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Rollin' Stones
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Discussion Starter · #1 ·
Descending this morning got me thinking. How fast can a standard clincher wheel go before it fails? I remember hearing Bobke talk about descents in the Tour where riders reach 65-70mph for short periods of time. Hypothetically, how fast could a wheel go? What would fail first?
 

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Adorable Furry Hombre
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cydswipe said:
Descending this morning got me thinking. How fast can a standard clincher wheel go before it fails? I remember hearing Bobke talk about descents in the Tour where riders reach 65-70mph for short periods of time. Hypothetically, how fast could a wheel go? What would fail first?
Going fast isn't that hard on equipment given good roads, and a rider who knows what line to take through turns. It is the slowing down part which causes problems.
 

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going REALLY fast is hard on equipment. When John Howard set a cycling speed record of 157mph on one attempt the rear wheel blew not because of a blowout but because the centrifugal force on the tire was enough to blow out the valve, requiring a special metal valve cover. Don't know the details of tires etc that he used.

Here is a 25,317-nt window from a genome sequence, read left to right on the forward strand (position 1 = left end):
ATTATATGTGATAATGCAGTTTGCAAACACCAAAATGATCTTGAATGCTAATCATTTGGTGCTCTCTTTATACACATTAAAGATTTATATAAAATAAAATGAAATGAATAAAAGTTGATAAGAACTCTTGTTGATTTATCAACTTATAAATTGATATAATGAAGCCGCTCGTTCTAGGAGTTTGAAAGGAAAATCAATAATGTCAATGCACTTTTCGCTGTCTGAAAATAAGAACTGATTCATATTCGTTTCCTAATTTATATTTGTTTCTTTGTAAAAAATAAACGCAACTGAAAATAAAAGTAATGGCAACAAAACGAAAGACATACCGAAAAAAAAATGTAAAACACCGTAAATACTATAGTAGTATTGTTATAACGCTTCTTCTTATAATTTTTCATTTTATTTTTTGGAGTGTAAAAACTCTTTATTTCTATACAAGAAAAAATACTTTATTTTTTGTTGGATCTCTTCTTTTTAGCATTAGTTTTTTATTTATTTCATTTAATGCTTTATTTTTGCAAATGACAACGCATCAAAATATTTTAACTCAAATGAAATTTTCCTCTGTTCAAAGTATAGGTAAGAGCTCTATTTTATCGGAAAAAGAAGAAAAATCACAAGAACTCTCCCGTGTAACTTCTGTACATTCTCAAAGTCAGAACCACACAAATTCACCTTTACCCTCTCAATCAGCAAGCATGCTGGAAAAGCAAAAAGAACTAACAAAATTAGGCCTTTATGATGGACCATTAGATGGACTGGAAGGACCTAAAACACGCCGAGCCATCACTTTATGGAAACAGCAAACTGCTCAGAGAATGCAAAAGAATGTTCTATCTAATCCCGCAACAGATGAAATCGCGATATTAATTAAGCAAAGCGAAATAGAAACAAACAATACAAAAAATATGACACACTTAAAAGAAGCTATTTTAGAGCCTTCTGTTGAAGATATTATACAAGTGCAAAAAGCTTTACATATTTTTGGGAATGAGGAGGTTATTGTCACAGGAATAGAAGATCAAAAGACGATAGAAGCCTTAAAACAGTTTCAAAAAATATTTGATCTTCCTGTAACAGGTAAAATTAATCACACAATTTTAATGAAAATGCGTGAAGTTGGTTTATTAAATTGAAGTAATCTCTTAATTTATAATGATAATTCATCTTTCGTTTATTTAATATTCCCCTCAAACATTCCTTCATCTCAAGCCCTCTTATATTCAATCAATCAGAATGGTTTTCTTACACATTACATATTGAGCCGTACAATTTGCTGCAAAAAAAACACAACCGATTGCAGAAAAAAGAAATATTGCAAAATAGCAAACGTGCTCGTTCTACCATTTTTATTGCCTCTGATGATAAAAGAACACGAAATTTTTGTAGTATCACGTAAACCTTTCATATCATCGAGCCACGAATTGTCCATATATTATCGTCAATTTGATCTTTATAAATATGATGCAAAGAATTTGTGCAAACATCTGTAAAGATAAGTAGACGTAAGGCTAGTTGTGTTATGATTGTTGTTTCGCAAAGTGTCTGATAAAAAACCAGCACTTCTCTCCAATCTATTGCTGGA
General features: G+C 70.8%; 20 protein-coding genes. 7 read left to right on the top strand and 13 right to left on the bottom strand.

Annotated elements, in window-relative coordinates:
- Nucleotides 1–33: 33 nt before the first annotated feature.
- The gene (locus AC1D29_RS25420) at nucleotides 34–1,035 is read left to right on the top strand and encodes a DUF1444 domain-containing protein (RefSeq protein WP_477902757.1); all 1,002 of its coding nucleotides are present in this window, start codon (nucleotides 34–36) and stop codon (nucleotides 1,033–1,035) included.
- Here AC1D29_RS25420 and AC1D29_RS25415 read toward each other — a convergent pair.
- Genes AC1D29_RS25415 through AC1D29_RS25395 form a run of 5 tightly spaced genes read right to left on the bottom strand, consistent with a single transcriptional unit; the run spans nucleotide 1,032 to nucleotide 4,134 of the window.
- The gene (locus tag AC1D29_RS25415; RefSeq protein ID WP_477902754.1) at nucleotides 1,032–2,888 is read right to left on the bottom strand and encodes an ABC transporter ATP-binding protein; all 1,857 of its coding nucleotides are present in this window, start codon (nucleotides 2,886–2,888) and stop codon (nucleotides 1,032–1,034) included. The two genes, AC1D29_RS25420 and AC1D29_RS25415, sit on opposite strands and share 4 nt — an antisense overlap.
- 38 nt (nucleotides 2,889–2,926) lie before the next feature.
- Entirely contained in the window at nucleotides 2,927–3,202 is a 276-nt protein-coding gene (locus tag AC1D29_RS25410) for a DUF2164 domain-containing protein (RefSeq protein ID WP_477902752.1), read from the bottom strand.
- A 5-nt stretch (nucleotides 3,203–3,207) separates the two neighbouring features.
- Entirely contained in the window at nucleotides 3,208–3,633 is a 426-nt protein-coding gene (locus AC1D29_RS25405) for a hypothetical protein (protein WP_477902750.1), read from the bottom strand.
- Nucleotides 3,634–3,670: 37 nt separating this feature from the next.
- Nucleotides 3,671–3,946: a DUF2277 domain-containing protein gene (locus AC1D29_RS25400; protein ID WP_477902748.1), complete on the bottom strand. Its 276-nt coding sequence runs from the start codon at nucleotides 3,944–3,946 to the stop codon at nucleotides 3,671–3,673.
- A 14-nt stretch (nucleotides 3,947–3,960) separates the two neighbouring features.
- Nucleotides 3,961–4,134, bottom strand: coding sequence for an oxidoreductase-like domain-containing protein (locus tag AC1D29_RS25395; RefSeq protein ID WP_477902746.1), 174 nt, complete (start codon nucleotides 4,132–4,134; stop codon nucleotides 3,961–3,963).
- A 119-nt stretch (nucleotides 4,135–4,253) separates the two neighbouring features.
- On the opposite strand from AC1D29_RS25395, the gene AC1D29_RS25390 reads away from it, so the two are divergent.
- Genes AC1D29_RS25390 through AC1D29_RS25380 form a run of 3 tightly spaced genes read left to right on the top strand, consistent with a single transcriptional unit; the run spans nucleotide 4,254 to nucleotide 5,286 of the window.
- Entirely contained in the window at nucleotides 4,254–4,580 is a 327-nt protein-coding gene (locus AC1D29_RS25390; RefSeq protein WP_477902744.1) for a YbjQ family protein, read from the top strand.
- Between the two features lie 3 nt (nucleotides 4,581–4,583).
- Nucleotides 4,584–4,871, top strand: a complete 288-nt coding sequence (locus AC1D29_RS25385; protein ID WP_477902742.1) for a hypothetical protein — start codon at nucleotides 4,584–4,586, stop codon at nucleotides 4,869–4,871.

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stevesbike said:
going REALLY fast is hard on equipment. When John Howard set a cycling speed record of 157mph on one attempt the rear wheel blew not because of a blowout but because the centrifugal force on the tire was enough to blow out the valve, requiring a special metal valve cover. Don't know the details of tires etc that he used.


Towed to speed and then paced the car...weaksauce. Most of us, given the balls to do it, could likely repeat the feat.
 

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Actual story

stevesbike said:
going REALLY fast is hard on equipment. When John Howard set a cycling speed record of 157mph on one attempt the rear wheel blew not because of a blowout but because the centrifugal force on the tire was enough to blow out the valve, requiring a special metal valve cover. Don't know the details of tires etc that he used.